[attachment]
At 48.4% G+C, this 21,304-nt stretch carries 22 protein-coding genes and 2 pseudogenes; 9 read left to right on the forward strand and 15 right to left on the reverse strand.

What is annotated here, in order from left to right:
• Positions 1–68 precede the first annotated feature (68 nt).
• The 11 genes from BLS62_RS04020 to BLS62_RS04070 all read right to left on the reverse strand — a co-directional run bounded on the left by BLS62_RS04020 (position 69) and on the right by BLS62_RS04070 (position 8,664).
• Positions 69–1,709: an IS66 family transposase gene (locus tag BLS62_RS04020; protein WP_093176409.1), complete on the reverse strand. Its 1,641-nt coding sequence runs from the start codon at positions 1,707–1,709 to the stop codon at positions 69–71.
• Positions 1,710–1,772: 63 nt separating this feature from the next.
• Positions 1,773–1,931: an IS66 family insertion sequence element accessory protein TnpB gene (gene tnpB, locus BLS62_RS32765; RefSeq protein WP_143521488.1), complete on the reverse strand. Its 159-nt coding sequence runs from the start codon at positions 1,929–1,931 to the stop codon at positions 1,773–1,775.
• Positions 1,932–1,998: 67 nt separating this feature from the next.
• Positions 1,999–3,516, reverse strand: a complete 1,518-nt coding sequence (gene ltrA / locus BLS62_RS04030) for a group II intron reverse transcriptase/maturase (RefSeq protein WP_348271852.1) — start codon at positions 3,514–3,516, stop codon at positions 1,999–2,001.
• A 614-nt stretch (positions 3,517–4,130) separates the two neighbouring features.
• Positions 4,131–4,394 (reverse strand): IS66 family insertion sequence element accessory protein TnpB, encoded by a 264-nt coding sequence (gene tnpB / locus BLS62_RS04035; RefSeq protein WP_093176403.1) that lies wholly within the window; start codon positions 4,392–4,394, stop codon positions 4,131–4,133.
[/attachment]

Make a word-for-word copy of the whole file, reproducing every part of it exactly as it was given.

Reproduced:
At 48.4% G+C, this 21,304-nt stretch carries 22 protein-coding genes and 2 pseudogenes; 9 read left to right on the forward strand and 15 right to left on the reverse strand.

What is annotated here, in order from left to right:
• Positions 1–68 precede the first annotated feature (68 nt).
• The 11 genes from BLS62_RS04020 to BLS62_RS04070 all read right to left on the reverse strand — a co-directional run bounded on the left by BLS62_RS04020 (position 69) and on the right by BLS62_RS04070 (position 8,664).
• Positions 69–1,709: an IS66 family transposase gene (locus tag BLS62_RS04020; protein WP_093176409.1), complete on the reverse strand. Its 1,641-nt coding sequence runs from the start codon at positions 1,707–1,709 to the stop codon at positions 69–71.
• Positions 1,710–1,772: 63 nt separating this feature from the next.
• Positions 1,773–1,931: an IS66 family insertion sequence element accessory protein TnpB gene (gene tnpB, locus BLS62_RS32765; RefSeq protein WP_143521488.1), complete on the reverse strand. Its 159-nt coding sequence runs from the start codon at positions 1,929–1,931 to the stop codon at positions 1,773–1,775.
• Positions 1,932–1,998: 67 nt separating this feature from the next.
• Positions 1,999–3,516, reverse strand: a complete 1,518-nt coding sequence (gene ltrA / locus BLS62_RS04030) for a group II intron reverse transcriptase/maturase (RefSeq protein WP_348271852.1) — start codon at positions 3,514–3,516, stop codon at positions 1,999–2,001.
• A 614-nt stretch (positions 3,517–4,130) separates the two neighbouring features.
• Positions 4,131–4,394 (reverse strand): IS66 family insertion sequence element accessory protein TnpB, encoded by a 264-nt coding sequence (gene tnpB / locus BLS62_RS04035; RefSeq protein WP_093176403.1) that lies wholly within the window; start codon positions 4,392–4,394, stop codon positions 4,131–4,133.